Ethical Fashion Accessories That Incorporate the Sustainable Development Goals
B Corp SOKO Creates App to Connect Artisans With Business Opportunities
The 17 Sustainable Development Goals adopted in 2015 by the United Nations member states are a call to action to leave no one behind in the face of global challenges that threaten our planet and societies.
From poverty and hunger to climate and social justice, the SDGs touch on issues that require companies to rethink their approaches to value generation. In this context, B Lab is working with the UN Global Compact to develop a tool for launch in 2020 to help companies chart their next decade of progress on the SDGs. Learn more about this new development here.
In the second of a series of insights on the SDGs and how they can guide and inspire Certified B Corporations and other businesses, B the Change contacted Kotsanai “Kaye” Matereke, chief operations officer of SOKO. The women-owned B Corp works with Kenyan artisans to sustainably create and market handmade fashion accessories.
SOKO works with its network of artisans to build their businesses, improve their production capacity, and sustainably increase their income. The B Corp creates a “virtual factory” through its artisan app that helps artisans track orders, payments and deliveries.
Read on for Matereke’s thoughts on how SOKO and other companies can contribute to the SDGs.
Let’s start at the highest level. What do you think is most valuable about the Sustainable Development Goals?
The SDGs are a universal language that gives perspective and direction and creates empathy for all stakeholders. This empathy helps us to build solutions that are relevant, timely and measurable.
SOKO artisans use locally sourced and eco-friendly materials whenever possible, such as recycled brass and reclaimed cow horn and bone.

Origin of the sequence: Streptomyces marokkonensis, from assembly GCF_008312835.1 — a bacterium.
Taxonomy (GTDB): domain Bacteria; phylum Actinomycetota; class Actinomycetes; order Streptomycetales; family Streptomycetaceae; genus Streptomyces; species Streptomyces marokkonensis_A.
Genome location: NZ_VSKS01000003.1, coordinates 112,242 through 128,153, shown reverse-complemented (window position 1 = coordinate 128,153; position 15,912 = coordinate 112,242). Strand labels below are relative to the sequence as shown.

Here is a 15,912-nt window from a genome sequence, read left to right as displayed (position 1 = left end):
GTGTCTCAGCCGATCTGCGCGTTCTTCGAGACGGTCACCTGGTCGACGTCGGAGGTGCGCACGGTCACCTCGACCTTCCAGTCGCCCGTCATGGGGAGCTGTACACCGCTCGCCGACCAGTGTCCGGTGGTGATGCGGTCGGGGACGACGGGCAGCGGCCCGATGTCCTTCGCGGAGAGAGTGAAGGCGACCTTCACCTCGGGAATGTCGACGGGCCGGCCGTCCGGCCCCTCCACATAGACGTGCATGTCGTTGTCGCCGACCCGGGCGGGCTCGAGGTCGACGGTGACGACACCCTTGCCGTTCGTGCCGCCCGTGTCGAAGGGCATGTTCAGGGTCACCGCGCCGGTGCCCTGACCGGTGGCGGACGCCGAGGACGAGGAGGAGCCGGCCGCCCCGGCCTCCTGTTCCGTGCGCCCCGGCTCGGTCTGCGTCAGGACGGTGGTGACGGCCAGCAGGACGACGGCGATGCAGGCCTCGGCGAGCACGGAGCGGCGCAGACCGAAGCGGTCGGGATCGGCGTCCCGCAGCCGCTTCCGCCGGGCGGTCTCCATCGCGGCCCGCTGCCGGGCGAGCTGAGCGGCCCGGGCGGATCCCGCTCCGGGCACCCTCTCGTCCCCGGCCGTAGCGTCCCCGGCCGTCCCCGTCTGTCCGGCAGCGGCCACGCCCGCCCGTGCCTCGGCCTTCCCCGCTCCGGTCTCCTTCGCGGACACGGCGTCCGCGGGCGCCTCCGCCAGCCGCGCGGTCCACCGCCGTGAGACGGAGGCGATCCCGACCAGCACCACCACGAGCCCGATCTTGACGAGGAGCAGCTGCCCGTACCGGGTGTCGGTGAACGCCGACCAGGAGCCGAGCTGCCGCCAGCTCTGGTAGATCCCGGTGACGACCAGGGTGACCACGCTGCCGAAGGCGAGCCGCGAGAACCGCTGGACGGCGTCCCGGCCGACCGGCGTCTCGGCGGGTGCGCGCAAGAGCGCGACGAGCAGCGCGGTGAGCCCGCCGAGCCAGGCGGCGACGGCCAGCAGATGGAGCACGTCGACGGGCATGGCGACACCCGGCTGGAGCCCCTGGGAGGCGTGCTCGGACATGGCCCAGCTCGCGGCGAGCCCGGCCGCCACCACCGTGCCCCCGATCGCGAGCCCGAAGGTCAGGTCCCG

2030 is only a decade away. Where do you think action needs to focus in order to get there?
To achieve the 2030 agenda, businesses need to be more intentional about creating awareness that will cascade to the grassroots. As in all cases, a larger collective effort increases the probability of long-term success.
The SDGs have been called the closest thing to a sustainability strategy for humanity. Do you think this strategy has enabled business to meaningfully take action?
Yes, the SDG framework has created a standard of what companies should be doing. It highlights business opportunities that have both an economic and social return on investment.
How will the online platform that B Lab is developing alongside the UN Global Compact serve the 2030 agenda?
It provides a medium to encourage continuous improvement of processes in line with environmental, social and governance (ESG) factors, giving actionable steps and a network of like businesses for support and accountability toward the achievement of the goals.
Which SDG is top of mind for you right now, and why?
SDG 9: Industry, Innovation and Infrastructure. From inception SOKO’s mission has been to disrupt the traditional manufacturing model that promotes centralized manufacturing, marginalising small artisan groups.
To create an inclusive ecosystem, SOKO invested in developing a proprietary cloud-based technology that is supported by a mobile app. For the future, we’ve created a CNC (computer numerical control) router that will allow us to retool the supply chain from the designer to the artisan with software.
Can you give us an example of a business that gives you hope that we will achieve the Sustainable Development Goals?
Patagonia, which started being sustainable/responsible years ago, and they did it by being intentional at every step of the way. Their approach of trying to balance each imbalance they create in the environment today serves as a great model for all companies.